Choosing a training provider can be more difficult than you think. You’re investing your hard-earned money and time in your training provider, so you need to make sure that the training and qualifications you receive are worthwhile. Let’s discuss the topics you need to review before you start your training.

 

Do they have a good reputation?

You should always do your homework before choosing a provider. This means checking their online reputation. Check their Facebook &Google reviews to see what previous students have to say.

Most well-established providers will be registered with review platforms like Feefo or Trustpilot.

You’re looking to go with a company who has at least twenty reviews with a minimum of 4.5/5 rating.

You can read our reviews here:

Read our Paisley Google Reviews: Click Here

Read our Dalgety Bay Google Reviews: Click Here 

Read our Feefo Reviews: Click Here 

Read our Trustpilot Reviews: Click Here 

 

New Companies

This part can’t be stressed enough.

New companies can often be ambitious, but this can also lead to their demise. According to an article by the telegraph 60% of new businesses fail in their first three years and 20% close their doors within 12 months!

Try to use a training provider who has traded for at least five years and always check them on companies house, to find out if they have any financial difficulties.

Here’s how to do that:

  1. Find their registered company name (not their training name, both are different!). For example, we are Training Developments Scotland Limited, trading as Skills Training Group.
  2. Go to companies house, and search their registered company name.
  3. Here you can see when the company was incorporated, their filing history and which people are involved in the company.
  4. Click on ‘Filing History’.
  5. The first thing to look for here is for any gazette notices or strike off actions within the last 2 years. This would be your first major reg flag as it means that the company is at risk of being forcefully liquidated by HMRC. This is usually an indication of financial difficulties and often, you’ll see shareholders and directors exiting at this stage with the writing potentially being on the wall.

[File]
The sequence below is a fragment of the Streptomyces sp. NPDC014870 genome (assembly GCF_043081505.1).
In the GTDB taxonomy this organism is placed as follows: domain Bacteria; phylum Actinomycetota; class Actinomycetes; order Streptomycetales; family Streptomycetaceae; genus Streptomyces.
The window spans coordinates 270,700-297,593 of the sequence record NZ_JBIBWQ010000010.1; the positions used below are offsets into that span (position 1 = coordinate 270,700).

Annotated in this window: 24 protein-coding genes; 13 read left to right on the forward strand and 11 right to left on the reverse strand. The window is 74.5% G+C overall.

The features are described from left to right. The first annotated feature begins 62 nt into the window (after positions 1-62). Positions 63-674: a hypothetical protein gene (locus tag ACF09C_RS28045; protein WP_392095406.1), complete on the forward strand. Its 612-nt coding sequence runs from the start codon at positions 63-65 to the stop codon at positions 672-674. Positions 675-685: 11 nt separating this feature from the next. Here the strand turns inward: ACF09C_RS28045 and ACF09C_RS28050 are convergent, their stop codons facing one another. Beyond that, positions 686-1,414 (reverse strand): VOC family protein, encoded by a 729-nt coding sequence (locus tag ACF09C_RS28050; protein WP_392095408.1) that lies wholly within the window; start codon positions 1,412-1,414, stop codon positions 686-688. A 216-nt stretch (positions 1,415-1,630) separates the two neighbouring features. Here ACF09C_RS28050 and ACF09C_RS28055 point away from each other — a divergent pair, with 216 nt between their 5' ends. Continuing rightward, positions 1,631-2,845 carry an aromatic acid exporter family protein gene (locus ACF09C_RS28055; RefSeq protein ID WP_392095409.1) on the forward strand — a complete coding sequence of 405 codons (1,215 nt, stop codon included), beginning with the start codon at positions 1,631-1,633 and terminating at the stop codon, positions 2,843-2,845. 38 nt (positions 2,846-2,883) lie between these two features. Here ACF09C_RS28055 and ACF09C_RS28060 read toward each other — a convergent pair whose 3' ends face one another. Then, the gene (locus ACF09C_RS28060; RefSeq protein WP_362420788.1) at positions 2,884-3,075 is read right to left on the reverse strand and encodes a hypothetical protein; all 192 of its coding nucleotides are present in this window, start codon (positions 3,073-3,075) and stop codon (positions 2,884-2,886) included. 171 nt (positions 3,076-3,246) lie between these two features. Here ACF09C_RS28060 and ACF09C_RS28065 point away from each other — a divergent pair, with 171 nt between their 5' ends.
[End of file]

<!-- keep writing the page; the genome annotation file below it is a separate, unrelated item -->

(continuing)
6. Next, view their latest set of accounts. Usually this will be named ‘total exemption full accounts’.
  7. Here you will find all their key financial details. Go to their balance sheet and look at the following rows.
  8. Cash at hand and in bank. Usually, you want this to be at least £100,000, otherwise, how do they manage cash flow issues if they arise, such as unexpected bills or changes in economy, covid, etc.
  9. Next, look at the profit and loss accounts. Any numbers in brackets like this (10,000) means their profit and loss is negative, another as they owe more money than they are due from their customers.

If you make sure you take anything from this guide, please do your due diligence properly. You do not want to get mid-way through your course and find out your provider has gone bust.

Are you dealing with the training provider?

Make sure all your pre-course discussions are with the training provider directly and not through an agent. Sometimes agents will gather customers and sell them onto training companies for a commission.

One of the leading ‘agents’ in the industry recently went under, leaving a lot of students out of pocket and unable to complete their course.

What are their training facilities like?

A good training provider won’t hold back on their training facilities. These companies take pride in their centre and some providers spend hundreds of thousands of pounds on their workshops to give their students an advantage. The ones who have invested in their facilities will probably show photographs of their training centre on their website and social media accounts.